The two small non-League clubs have been propelled into football's fast lane as they prepare to take on the might of Rangers and Celtic in the third round of the Tennent's Scottish Cup. They await their fate with excitement and dread.
Home advantage has been wrenched from them by officialdom, which deemed their grounds unworthy of such occasions, and so Pittodrie and Easter Road have been hired.
Keith meet Rangers today, while Whitehill face Celtic tomorrow: the two smallest clubs in the competition facing the biggest. Not surprisingly, the bookmakers have installed Keith as 20,000-1 to lift the trophy.
Jim Hamilton, the Keith manager, was looking on the bright side this week: "We'd have real nightmares if we looked too closely at the Rangers side and, to be honest, I haven't thought much about them at all yet.
"I'll wait until after lunch on Saturday before talking to the players, although I'm happy Paul Gascoigne is suspended. I would say we are as good as any team in the Third Division and several in the second. If everything was even we wouldn't stand a chance, but this is cup football and you have to hope for the best."
Like any manager in his position, Hamilton has under his charge an assortment of part-time players who will wish only to do their best and be able to walk out of the ground at the end with heads held high.
Their town will be deserted on the day, with 7,500 tickets sold in a place with a population of 5,000. This is the closest Scottish football gets to the small town giant-killing of the FA Cup yet, such is the gulf between top and bottom, genuine cup shocks are isolated events.
"I've never played in front of more than 4,000 and many of the lads are the same," said Scott Taylor, the Keith playmaker. "I hope we don't get stage fright on the day and so far everyone I've met has either asked for a ticket or told me to make sure we keep the score down to six!
"I've been daydreaming that in years to come I'll be able to say I scored against Andy Goram and Rangers."
Whitehall Welfare are heading for a sell-out against a resurgent Celtic, and they too can report record ticket sales. For a side which performs to 50 or 60 spectators on an average Saturday, 2,500 tickets sold on the first day of the public sale gives an indication of the level of interest in the area.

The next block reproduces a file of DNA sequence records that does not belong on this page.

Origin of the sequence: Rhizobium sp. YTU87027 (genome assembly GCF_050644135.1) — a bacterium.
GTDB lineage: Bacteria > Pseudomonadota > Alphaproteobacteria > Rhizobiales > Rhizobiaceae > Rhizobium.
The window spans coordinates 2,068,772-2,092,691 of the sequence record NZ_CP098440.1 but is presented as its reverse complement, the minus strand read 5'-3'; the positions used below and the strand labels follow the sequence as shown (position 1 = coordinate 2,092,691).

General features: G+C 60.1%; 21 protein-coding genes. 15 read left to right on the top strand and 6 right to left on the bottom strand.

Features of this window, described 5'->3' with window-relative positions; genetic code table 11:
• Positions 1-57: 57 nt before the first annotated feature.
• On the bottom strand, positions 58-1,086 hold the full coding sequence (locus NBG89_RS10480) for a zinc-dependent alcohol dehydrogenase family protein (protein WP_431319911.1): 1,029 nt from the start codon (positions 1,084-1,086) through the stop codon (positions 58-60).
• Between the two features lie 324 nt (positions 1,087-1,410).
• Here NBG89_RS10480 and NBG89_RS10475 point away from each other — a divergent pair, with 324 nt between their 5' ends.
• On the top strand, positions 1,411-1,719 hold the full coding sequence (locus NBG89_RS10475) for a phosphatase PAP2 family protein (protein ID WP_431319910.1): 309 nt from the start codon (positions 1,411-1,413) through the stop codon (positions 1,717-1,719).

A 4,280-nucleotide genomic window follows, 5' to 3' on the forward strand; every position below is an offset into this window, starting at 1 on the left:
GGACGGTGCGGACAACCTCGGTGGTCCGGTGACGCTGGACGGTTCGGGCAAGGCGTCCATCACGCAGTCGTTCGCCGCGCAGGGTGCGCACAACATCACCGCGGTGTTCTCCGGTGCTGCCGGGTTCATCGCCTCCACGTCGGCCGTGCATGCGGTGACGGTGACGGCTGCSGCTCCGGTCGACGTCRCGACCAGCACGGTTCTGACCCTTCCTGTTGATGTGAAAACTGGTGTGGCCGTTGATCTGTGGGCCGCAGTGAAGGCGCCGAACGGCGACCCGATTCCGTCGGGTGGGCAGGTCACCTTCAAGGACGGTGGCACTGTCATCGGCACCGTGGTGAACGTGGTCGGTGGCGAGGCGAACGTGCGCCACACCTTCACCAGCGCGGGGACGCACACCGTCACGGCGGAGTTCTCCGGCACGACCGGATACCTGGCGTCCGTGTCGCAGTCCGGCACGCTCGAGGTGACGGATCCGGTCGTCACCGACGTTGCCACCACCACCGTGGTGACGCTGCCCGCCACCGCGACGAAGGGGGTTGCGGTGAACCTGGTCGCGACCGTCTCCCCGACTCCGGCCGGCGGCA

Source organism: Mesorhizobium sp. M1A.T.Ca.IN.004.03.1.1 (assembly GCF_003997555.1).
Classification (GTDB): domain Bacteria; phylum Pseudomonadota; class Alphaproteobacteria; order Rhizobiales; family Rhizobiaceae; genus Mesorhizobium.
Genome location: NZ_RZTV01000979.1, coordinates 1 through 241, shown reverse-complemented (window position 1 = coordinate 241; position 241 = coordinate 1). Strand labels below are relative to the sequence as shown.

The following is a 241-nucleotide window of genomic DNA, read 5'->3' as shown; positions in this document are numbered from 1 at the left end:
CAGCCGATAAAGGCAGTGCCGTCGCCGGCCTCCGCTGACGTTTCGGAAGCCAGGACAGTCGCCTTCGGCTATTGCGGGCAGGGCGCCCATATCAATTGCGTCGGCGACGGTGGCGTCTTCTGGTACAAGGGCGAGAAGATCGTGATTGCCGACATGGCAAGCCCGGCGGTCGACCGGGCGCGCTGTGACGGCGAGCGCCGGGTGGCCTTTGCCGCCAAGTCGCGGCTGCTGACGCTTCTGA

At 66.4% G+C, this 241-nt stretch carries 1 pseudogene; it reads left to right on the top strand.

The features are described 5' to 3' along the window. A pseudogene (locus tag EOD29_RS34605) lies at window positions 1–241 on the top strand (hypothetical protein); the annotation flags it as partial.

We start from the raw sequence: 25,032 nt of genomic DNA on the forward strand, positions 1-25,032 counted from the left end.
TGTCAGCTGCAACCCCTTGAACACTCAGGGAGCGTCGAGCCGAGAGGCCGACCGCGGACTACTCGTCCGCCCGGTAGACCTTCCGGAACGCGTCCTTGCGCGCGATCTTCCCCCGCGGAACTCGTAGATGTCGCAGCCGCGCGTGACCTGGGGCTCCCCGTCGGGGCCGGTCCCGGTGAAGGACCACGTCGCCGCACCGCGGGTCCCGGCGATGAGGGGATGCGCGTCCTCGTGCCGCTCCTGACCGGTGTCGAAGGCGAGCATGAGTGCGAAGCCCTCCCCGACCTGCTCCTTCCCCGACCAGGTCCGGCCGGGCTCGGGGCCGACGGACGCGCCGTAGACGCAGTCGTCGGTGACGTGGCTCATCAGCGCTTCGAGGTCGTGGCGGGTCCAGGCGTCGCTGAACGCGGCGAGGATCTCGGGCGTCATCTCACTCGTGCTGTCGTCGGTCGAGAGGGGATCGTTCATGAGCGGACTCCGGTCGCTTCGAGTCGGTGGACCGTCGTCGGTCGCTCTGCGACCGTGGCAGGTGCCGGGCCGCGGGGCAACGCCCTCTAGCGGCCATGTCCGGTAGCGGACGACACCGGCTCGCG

On such a momentous day even the manager, Dave Smith, is in danger of being wrapped up in the magic of the cup. He is toying with the idea of getting in on the act, of dusting down the boots and making a farewell bow to the game at the age of 38.
"It would be tempting, but I know I'll be nervous enough just looking over to their dug-out and knowing I'm pitting my wits against Tommy Burns. Celtic have players who have star status draped over them, so we'll be realistic about what we can do, in the knowledge that we'll have to withstand a lot of pressure.
"The days of Berwick Rangers upsetting the mighty Rangers are in the past; Celtic are a professional side with professional players.
"I have players who are determined to show they can play at a higher level, while I have ambitions myself to move on in management, and this is the platform we have been waiting for. In addition, the revenue from this one game will keep the club going well into the next century."
Smith can count on around pounds 50,000 for this game but he is likely to be left counting the cash as a consolation at full time. His goalkeeper, Scott Cantley, is in no doubt as to his task on the day.
"My worst nightmare is to let in double figures. I'm not saying I'll be happy to let in seven or eight goals but 10 or more would be a disaster. I'll do my best to keep the score down because I don't want to be remembered as the man who let in 10 or 15 goals against Celtic."
That kind of humiliation is the ultimate fear of any small club when jousting with the giants, and the players of both sides can learn a lesson from Alex Smith, the manager of Clyde, who took both Aberdeen and St Mirren to cup success.
In his days as manager of Stirling Albion, he watched his players go through the build-up to a big cup tie, only to find the occasion fell flat.
"The media had hyped up the game for the whole week and I was hoping for a good 90 minutes at the end of it, for the players to remember, but our big day lasted just 20 minutes by which time we were two goals down and the tie was lost."Reuse content